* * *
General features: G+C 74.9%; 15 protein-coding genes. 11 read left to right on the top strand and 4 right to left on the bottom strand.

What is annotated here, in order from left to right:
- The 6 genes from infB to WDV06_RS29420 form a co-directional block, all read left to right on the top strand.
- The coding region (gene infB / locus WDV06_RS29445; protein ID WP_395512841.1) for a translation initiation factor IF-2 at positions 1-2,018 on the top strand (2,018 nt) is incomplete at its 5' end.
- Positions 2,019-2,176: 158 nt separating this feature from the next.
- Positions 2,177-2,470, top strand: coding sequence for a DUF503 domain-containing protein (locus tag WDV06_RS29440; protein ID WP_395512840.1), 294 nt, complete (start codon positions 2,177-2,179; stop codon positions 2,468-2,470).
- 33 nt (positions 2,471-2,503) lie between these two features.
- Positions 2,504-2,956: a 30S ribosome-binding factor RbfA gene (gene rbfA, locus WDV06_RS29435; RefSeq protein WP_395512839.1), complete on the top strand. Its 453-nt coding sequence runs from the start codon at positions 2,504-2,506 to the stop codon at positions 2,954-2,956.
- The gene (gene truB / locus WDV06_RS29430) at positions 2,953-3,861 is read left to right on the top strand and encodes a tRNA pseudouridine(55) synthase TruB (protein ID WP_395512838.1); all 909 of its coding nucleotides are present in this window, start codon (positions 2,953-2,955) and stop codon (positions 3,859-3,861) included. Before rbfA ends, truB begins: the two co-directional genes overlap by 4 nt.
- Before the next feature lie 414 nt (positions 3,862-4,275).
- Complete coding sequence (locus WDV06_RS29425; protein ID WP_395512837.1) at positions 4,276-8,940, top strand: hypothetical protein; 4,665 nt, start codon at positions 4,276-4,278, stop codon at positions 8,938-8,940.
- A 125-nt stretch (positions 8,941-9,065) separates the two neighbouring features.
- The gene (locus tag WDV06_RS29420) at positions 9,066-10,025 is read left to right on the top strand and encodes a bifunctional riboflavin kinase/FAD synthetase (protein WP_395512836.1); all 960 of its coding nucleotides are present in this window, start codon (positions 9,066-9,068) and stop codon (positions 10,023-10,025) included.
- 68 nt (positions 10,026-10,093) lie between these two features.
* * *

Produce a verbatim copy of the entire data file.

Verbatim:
General features: G+C 74.9%; 15 protein-coding genes. 11 read left to right on the top strand and 4 right to left on the bottom strand.

What is annotated here, in order from left to right:
- The 6 genes from infB to WDV06_RS29420 form a co-directional block, all read left to right on the top strand.
- The coding region (gene infB / locus WDV06_RS29445; protein ID WP_395512841.1) for a translation initiation factor IF-2 at positions 1-2,018 on the top strand (2,018 nt) is incomplete at its 5' end.
- Positions 2,019-2,176: 158 nt separating this feature from the next.
- Positions 2,177-2,470, top strand: coding sequence for a DUF503 domain-containing protein (locus tag WDV06_RS29440; protein ID WP_395512840.1), 294 nt, complete (start codon positions 2,177-2,179; stop codon positions 2,468-2,470).
- 33 nt (positions 2,471-2,503) lie between these two features.
- Positions 2,504-2,956: a 30S ribosome-binding factor RbfA gene (gene rbfA, locus WDV06_RS29435; RefSeq protein WP_395512839.1), complete on the top strand. Its 453-nt coding sequence runs from the start codon at positions 2,504-2,506 to the stop codon at positions 2,954-2,956.
- The gene (gene truB / locus WDV06_RS29430) at positions 2,953-3,861 is read left to right on the top strand and encodes a tRNA pseudouridine(55) synthase TruB (protein ID WP_395512838.1); all 909 of its coding nucleotides are present in this window, start codon (positions 2,953-2,955) and stop codon (positions 3,859-3,861) included. Before rbfA ends, truB begins: the two co-directional genes overlap by 4 nt.
- Before the next feature lie 414 nt (positions 3,862-4,275).
- Complete coding sequence (locus WDV06_RS29425; protein ID WP_395512837.1) at positions 4,276-8,940, top strand: hypothetical protein; 4,665 nt, start codon at positions 4,276-4,278, stop codon at positions 8,938-8,940.
- A 125-nt stretch (positions 8,941-9,065) separates the two neighbouring features.
- The gene (locus tag WDV06_RS29420) at positions 9,066-10,025 is read left to right on the top strand and encodes a bifunctional riboflavin kinase/FAD synthetase (protein WP_395512836.1); all 960 of its coding nucleotides are present in this window, start codon (positions 9,066-9,068) and stop codon (positions 10,023-10,025) included.
- 68 nt (positions 10,026-10,093) lie between these two features.